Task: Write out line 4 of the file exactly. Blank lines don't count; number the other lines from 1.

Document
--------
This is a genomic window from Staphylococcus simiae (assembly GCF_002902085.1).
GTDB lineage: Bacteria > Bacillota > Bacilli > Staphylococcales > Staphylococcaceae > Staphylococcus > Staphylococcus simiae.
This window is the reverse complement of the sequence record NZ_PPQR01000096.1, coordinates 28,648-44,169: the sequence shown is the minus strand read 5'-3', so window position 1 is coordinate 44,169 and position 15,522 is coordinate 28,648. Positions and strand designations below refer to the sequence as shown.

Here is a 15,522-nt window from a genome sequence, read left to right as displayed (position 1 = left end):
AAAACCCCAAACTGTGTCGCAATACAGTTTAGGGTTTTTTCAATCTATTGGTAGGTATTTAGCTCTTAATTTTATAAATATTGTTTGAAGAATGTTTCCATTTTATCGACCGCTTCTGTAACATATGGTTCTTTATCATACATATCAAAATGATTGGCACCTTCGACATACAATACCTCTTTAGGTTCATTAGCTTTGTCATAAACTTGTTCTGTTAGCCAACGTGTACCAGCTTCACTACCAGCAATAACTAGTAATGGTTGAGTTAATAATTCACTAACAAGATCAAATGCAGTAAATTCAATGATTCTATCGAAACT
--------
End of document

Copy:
Here is a 15,522-nt window from a genome sequence, read left to right as displayed (position 1 = left end):